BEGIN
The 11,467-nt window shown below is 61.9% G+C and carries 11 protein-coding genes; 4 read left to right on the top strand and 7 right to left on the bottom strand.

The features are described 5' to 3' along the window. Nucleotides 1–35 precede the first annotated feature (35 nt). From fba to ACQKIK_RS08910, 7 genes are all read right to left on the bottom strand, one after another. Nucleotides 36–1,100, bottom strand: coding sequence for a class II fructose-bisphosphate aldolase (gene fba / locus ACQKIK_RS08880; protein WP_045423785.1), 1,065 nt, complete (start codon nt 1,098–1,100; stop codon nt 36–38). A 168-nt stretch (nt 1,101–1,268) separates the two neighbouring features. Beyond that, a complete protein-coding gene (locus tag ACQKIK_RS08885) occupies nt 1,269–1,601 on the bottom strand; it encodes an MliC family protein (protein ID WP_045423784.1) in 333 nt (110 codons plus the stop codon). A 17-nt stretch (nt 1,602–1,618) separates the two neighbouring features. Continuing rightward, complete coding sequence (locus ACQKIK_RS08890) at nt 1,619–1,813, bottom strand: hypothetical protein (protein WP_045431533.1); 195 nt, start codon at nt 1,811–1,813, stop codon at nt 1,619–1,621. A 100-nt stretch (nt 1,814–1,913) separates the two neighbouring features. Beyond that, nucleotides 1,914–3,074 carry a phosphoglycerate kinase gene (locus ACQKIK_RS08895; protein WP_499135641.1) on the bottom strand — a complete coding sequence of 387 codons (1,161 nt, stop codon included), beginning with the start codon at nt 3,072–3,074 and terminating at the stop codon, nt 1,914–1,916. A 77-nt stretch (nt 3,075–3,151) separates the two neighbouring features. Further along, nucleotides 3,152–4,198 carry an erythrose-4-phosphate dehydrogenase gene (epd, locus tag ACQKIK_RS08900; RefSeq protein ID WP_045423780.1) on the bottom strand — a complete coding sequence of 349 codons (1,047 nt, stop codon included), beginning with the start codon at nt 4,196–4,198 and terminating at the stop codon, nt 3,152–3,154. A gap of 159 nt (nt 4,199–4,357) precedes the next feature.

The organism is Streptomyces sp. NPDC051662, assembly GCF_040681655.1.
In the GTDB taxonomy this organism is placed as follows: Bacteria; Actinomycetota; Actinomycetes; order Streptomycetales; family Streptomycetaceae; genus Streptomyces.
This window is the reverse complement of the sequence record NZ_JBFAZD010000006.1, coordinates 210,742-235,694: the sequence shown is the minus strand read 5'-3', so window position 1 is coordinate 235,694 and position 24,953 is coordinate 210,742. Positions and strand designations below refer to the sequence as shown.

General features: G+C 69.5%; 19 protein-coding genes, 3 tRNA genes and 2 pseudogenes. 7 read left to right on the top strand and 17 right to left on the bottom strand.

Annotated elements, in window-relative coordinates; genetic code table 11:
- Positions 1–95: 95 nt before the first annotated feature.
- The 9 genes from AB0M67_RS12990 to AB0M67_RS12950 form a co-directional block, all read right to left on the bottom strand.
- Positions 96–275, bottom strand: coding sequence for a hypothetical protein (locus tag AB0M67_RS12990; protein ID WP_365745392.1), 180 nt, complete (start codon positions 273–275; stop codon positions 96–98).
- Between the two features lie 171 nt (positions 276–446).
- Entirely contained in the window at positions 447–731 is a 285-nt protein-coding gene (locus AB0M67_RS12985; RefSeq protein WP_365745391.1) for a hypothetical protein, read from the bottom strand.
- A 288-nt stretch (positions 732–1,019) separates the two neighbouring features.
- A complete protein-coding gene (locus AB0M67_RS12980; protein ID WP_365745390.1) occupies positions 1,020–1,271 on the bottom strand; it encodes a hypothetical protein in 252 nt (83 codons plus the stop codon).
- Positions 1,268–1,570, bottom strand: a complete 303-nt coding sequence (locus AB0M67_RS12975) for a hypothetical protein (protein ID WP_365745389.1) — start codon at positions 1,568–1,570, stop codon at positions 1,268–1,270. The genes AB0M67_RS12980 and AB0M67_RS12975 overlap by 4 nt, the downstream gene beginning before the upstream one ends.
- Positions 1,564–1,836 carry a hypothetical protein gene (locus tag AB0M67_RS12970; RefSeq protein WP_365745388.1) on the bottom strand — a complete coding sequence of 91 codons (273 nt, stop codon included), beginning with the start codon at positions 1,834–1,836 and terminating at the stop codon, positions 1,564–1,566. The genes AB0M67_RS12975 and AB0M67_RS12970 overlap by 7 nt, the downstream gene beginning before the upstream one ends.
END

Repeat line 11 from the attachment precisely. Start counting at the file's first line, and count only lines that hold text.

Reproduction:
- Between the two features lie 171 nt (positions 276–446).